The Cain Trap
Genesis 4 gives the account of Adam and Eve's sons, Cain and Abel.
Adam had relations with his wife Eve, and she conceived, gave birth to Cain and said, “I have gotten a man with the help of the Lord.” Then she gave birth again to his brother Abel. And Abel was a keeper of flocks, but Cain was a tiller of the ground. In the course of time Cain brought an offering to the Lord of the fruit of the ground. Abel also brought the firstborn of his flock and of their fat portions. And the Lord had respect for Abel and for his offering, but for Cain and for his offering, He did not have respect. And Cain was very angry and his countenance fell. The Lord said to Cain, “Why are you angry? Why is your countenance fallen? If you do well, shall you not be accepted? But if you do not do well, sin is crouching at the door. It desires to dominate you, but you must rule over it.” Cain told Abel his brother. And it came about, when they were in the field, that Cain rose up against his brother Abel and killed him. The Lord said to Cain, “Where is Abel your brother?” He said, “I do not know. Am I my brother’s keeper?” And then He said, “What have you done? The voice of your brother’s blood is crying out to Me from the ground. Now you are cursed from the ground which opened its mouth to receive your brother’s blood from your hand. From now on when you till the ground, it will not yield for you its best. You will be a fugitive and a wanderer on the earth.” Genesis 4:1-12 (Modern English Version MEV)
It may seem unfair that God looked favorably upon Abel's sacrifice and not on Cain's. However, God was the One who performed the first sacrifice in Genesis 3:21. He made coats to clothe Adam and Eve after they had sinned. To clothe them, animals had to be killed. This instituted the first sacrifice to cover man's sin. Adam and Eve had tried to cover their own nakedness by sowing leaves together, but a blood sacrifice was required (Hebrews 9:22).
At the time of Cain and Abel, the only sacrifice that God had instituted was the blood sacrifice. The acceptable means of sacrificing to God had been passed on to them by their father Adam. Both of them knew they had to present an animal sacrifice to the Lord. Abel followed protocol and offered the correct sacrifice from his flocks. Cain, however, did not. He brought a portion of the harvest from his fields.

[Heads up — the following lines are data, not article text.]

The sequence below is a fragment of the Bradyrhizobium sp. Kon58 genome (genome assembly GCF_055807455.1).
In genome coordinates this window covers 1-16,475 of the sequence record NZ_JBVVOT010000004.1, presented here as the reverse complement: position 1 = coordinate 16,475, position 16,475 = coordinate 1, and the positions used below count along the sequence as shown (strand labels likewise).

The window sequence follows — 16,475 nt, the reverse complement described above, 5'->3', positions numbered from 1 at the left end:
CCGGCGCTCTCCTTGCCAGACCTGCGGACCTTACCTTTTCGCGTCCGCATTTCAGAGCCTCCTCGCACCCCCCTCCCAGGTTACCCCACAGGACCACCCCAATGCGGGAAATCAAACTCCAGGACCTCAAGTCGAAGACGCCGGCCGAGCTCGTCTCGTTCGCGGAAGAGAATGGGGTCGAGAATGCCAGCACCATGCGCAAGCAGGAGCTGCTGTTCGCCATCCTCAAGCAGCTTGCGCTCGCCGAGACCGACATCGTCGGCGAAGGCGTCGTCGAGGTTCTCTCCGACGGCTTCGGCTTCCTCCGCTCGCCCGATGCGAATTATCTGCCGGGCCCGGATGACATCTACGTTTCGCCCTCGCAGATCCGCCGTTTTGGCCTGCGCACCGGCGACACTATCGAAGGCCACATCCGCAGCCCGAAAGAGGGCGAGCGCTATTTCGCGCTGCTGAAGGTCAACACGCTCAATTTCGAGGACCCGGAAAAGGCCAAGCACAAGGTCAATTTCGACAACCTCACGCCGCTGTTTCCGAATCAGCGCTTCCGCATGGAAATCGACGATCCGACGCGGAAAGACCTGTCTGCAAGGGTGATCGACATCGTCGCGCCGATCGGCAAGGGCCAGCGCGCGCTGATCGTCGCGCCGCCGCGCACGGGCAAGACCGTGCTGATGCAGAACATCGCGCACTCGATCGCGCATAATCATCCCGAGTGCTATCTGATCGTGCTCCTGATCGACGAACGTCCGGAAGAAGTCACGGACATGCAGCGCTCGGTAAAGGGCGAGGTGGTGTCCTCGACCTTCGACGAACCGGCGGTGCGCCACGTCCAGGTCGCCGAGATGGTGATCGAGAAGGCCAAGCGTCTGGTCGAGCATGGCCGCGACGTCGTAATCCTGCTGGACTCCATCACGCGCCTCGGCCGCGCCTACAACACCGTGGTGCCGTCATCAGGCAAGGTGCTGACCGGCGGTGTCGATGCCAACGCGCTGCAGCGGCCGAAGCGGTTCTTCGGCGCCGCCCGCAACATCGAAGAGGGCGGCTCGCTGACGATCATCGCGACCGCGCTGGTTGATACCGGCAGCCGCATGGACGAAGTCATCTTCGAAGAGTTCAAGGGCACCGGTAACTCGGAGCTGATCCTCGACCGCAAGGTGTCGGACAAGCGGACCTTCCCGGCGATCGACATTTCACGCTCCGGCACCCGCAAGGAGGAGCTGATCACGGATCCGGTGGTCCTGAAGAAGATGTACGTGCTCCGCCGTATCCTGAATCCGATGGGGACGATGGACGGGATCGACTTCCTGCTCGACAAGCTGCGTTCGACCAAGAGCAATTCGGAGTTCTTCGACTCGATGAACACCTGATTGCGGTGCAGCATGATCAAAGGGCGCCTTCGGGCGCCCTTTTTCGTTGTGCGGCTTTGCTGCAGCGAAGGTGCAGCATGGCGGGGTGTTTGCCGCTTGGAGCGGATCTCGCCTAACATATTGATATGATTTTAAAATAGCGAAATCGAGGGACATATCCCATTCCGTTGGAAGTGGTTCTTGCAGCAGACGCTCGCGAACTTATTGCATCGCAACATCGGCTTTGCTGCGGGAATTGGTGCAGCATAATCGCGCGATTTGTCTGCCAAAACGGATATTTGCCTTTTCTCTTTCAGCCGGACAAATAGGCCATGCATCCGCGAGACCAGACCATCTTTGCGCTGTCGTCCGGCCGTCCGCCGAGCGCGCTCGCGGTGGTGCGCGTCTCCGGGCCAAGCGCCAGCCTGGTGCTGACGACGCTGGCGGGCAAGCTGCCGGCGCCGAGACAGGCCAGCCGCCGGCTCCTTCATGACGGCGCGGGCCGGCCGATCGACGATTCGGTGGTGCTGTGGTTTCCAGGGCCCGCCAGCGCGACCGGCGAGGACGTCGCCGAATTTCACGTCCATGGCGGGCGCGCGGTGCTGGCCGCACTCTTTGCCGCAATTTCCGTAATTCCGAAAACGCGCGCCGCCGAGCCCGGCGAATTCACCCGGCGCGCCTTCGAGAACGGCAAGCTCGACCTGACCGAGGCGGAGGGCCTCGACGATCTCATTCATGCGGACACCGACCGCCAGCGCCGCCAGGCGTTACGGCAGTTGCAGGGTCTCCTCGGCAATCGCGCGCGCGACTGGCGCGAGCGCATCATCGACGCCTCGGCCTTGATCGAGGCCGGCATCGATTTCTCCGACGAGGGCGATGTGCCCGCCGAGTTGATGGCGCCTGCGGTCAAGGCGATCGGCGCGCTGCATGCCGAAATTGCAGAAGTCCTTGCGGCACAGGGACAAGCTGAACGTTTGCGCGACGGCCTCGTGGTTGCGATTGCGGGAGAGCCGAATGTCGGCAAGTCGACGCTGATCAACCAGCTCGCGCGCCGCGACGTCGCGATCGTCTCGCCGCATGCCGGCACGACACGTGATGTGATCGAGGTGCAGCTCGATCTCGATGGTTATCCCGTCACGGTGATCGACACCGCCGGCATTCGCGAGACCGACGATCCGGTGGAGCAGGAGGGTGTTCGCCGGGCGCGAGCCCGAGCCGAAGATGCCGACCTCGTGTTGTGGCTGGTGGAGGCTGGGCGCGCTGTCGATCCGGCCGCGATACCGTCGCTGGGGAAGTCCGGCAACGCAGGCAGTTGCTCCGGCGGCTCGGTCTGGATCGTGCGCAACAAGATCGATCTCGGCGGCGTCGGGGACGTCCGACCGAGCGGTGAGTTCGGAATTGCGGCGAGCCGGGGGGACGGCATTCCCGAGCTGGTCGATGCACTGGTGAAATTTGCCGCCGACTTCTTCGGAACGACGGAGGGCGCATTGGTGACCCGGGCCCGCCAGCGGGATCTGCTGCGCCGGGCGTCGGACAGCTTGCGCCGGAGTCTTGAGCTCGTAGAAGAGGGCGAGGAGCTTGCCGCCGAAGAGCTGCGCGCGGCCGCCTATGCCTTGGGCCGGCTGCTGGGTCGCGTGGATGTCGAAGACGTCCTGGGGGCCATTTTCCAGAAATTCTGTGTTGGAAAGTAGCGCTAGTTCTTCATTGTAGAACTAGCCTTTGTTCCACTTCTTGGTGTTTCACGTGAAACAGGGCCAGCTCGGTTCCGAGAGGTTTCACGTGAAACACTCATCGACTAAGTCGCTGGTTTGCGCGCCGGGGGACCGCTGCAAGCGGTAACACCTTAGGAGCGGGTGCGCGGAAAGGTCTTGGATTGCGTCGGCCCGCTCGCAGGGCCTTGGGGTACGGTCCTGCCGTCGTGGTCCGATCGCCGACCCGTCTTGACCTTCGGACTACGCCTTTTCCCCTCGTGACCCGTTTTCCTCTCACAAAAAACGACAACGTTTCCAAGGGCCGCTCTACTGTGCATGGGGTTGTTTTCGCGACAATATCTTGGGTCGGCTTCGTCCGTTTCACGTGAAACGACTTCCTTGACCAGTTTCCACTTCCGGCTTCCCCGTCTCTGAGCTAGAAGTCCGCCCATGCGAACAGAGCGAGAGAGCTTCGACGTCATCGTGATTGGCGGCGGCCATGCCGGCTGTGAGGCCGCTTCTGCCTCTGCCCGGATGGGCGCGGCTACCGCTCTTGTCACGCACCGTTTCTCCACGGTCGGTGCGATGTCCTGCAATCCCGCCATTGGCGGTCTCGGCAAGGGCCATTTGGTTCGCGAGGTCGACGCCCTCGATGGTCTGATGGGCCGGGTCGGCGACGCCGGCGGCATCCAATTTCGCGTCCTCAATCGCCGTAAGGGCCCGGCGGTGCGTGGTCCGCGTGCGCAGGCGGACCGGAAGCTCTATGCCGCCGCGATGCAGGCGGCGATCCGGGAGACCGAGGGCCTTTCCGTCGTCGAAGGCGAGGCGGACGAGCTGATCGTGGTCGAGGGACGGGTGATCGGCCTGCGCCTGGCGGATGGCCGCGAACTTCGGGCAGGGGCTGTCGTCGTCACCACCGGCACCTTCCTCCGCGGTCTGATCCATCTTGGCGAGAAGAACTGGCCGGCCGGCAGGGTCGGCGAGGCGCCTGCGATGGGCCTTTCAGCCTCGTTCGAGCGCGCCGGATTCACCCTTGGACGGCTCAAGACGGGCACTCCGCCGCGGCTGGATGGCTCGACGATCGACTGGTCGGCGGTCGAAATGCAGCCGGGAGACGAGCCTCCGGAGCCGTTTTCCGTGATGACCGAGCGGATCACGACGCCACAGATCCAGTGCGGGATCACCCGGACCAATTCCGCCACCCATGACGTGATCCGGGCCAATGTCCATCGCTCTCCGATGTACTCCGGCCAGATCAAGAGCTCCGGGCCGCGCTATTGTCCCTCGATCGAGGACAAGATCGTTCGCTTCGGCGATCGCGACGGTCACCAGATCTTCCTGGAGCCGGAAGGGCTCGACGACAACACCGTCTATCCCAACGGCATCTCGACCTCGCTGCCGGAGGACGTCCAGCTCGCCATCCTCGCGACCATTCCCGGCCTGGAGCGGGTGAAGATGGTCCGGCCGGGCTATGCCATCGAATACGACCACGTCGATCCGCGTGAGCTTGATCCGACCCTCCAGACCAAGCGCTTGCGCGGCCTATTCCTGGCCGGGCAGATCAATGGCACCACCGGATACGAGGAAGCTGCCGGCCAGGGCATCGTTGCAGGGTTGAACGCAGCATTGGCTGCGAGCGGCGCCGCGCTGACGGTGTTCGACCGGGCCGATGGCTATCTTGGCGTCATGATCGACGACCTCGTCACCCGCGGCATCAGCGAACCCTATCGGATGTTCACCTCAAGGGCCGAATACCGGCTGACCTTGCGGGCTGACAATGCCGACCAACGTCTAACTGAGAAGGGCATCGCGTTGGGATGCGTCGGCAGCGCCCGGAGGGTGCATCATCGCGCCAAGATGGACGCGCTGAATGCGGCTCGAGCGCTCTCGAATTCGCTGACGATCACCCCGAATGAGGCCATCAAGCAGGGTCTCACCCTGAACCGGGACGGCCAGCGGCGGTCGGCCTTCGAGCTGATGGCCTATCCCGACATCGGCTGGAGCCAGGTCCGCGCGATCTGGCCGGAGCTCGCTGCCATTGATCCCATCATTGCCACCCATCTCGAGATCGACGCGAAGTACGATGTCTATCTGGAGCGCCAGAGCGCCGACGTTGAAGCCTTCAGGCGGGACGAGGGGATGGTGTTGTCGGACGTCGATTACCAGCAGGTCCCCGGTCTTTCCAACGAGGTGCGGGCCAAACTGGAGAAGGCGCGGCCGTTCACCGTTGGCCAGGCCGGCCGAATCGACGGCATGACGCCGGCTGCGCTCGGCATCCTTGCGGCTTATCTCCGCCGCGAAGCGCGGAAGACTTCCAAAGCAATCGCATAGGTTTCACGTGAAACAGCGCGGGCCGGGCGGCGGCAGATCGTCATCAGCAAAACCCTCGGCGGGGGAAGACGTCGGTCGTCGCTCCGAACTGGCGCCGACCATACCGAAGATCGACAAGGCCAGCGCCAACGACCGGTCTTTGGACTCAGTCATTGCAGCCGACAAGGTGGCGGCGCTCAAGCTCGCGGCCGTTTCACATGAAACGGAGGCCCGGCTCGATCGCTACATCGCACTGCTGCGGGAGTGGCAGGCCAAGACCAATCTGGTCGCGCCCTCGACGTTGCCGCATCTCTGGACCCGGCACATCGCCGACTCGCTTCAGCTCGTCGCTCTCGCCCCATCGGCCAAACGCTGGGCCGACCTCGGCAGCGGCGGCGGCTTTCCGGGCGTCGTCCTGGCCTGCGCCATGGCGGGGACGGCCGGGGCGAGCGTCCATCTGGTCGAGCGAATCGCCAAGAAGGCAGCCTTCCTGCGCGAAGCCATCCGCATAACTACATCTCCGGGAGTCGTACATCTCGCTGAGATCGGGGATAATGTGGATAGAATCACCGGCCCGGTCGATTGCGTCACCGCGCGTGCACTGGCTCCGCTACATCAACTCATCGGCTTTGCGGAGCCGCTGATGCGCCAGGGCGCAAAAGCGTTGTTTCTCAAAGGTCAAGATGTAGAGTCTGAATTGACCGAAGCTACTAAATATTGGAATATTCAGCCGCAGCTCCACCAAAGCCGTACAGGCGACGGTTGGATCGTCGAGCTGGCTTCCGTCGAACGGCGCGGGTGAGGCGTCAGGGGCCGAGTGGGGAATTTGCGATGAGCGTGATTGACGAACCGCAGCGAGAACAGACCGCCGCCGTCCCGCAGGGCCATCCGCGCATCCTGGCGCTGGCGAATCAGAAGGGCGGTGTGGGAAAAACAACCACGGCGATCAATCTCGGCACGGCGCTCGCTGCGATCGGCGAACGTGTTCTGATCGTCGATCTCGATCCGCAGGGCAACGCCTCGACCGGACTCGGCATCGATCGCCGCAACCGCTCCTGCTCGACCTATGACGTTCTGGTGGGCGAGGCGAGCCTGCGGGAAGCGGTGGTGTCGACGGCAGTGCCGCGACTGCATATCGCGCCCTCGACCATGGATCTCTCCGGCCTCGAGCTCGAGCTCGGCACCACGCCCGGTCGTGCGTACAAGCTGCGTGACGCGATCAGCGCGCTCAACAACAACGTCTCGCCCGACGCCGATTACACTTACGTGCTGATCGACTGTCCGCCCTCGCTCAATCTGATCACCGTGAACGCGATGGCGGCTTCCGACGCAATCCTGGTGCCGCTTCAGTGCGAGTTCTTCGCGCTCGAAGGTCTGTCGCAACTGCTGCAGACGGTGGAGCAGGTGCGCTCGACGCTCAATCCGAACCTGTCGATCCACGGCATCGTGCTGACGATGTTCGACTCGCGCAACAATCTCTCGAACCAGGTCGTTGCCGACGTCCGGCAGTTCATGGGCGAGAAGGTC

We can tell quite a bit about Cain from his offering. He had a heart of pride and did not want to submit to the approved way of the Lord. He did not wish to give some of his harvest to his younger brother to purchase an animal to offer to the Lord. In presenting an offering from plants and not animals, he was duplicating Adam's earlier effort to cover his own sin. In essence, he was saying to God, "I'll do it my way, not yours." It was a clear case of the sin of pride. In addition, Cain chose to see God's rejection of his offering as a rejection of him as a person, rather than taking it as instruction on how to do the right thing.
God had warned Cain that he needed to prevent sin from dominating him. Cain's pride blinded him, and instead of taking dominion over sin, he yielded to it. In his jealousy and rage, he was ruled by his flesh and killed Abel, spilling the first human blood on the planet. We should note here that Cain did the very thing that God was planning to do in the distant future, shed the blood of a human. However, the only human blood that was ever intended to be poured out was the sinless blood of Jesus. This premature shedding of human blood made this a serious sin indeed. I am not sure about this, but it is even possible that Cain killed Abel out of spite toward God, as a way of sending the message, "You want a blood sacrifice, I'LL GIVE YOU A BLOOD SACRIFICE!"
One of the saddest aspects of this story is that there is no evidence that Cain repented. I see no remorse in his conversation with God, only dismay at the harshness of his punishment. It demonstrates the hardness of his heart and the extent to which he had allowed sin to dominate him that he apparently had no qualms about the murder he had committed.
We must regularly look at ourselves and examine our own hearts. Are we allowing any of the pride that Cain had to enter our hearts? Are we trying to do things our own way, or are we bowing to the ways of God? Are we so focused on ourselves that we are willing to sacrifice the needs and wants of others to get what we want? Are we allowing our flesh to rule us?
It is important to catch sin early to prevent it getting a foothold in our lives. In our times of prayer, let us ask our Creator to show us any areas in which sin is crouching at the door, trying to dominate us. We should ask Him to show us places of our hearts that need His cleansing touch. It is only in allowing Him to direct us that our lives will go well.
Proverbs 4:26 (KJV) says:
Ponder the path of thy feet, and let all thy ways be established.
Proverbs 16:3 (KJV) states:
Commit thy works unto the Lord, and thy thoughts shall be established.
Jude 10-11a (NLT) gives us a clear picture, telling of people who had fallen in the same trap as Cain.
But these people scoff at things they do not understand. Like unthinking animals, they do whatever their instincts tell them, and so they bring about their own destruction. What sorrow awaits them! For they follow in the footsteps of Cain, who killed his brother.
We can avoid Cain's outcome by being God-ruled instead of flesh-ruled. Let's humble ourselves before the Father daily for His cleansing and His leading in the paths of righteousness.